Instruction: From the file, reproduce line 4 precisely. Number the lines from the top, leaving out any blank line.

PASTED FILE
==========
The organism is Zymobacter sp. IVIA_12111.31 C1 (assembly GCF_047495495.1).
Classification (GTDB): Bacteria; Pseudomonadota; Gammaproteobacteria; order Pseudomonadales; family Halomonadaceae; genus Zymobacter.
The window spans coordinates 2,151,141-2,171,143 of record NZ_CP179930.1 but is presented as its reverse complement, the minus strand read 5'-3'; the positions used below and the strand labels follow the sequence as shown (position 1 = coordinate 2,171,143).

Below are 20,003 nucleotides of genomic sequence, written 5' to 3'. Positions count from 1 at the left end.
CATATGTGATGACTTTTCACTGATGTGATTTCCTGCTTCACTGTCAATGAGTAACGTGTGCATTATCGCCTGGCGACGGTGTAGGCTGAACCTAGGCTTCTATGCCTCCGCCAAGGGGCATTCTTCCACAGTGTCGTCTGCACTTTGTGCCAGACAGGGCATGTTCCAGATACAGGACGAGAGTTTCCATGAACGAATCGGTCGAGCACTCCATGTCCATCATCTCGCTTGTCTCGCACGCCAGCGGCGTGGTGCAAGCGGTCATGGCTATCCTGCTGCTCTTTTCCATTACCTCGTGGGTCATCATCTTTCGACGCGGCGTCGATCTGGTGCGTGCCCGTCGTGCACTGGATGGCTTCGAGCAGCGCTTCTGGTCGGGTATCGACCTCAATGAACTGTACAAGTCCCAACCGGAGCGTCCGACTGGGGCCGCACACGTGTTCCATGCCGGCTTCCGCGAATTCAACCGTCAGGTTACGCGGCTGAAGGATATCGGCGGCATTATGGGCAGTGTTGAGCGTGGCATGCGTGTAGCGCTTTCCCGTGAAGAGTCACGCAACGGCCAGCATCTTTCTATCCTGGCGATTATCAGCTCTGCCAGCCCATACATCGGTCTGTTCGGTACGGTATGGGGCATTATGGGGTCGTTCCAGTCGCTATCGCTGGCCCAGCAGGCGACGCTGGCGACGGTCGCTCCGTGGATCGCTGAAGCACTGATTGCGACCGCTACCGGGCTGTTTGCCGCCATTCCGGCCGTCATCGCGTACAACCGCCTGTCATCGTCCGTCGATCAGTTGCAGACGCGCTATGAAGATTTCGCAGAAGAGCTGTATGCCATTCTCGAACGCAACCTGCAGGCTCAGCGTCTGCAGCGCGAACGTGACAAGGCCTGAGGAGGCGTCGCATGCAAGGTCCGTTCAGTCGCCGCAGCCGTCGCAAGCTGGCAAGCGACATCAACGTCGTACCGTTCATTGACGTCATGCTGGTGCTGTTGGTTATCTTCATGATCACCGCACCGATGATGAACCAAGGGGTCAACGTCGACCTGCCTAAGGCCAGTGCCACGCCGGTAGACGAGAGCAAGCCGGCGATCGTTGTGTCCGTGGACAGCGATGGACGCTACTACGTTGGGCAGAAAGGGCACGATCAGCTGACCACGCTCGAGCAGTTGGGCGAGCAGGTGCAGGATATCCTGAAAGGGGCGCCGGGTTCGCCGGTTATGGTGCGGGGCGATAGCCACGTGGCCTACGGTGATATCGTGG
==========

Below are 20,003 nucleotides of genomic sequence, written 5' to 3'. Positions count from 1 at the left end.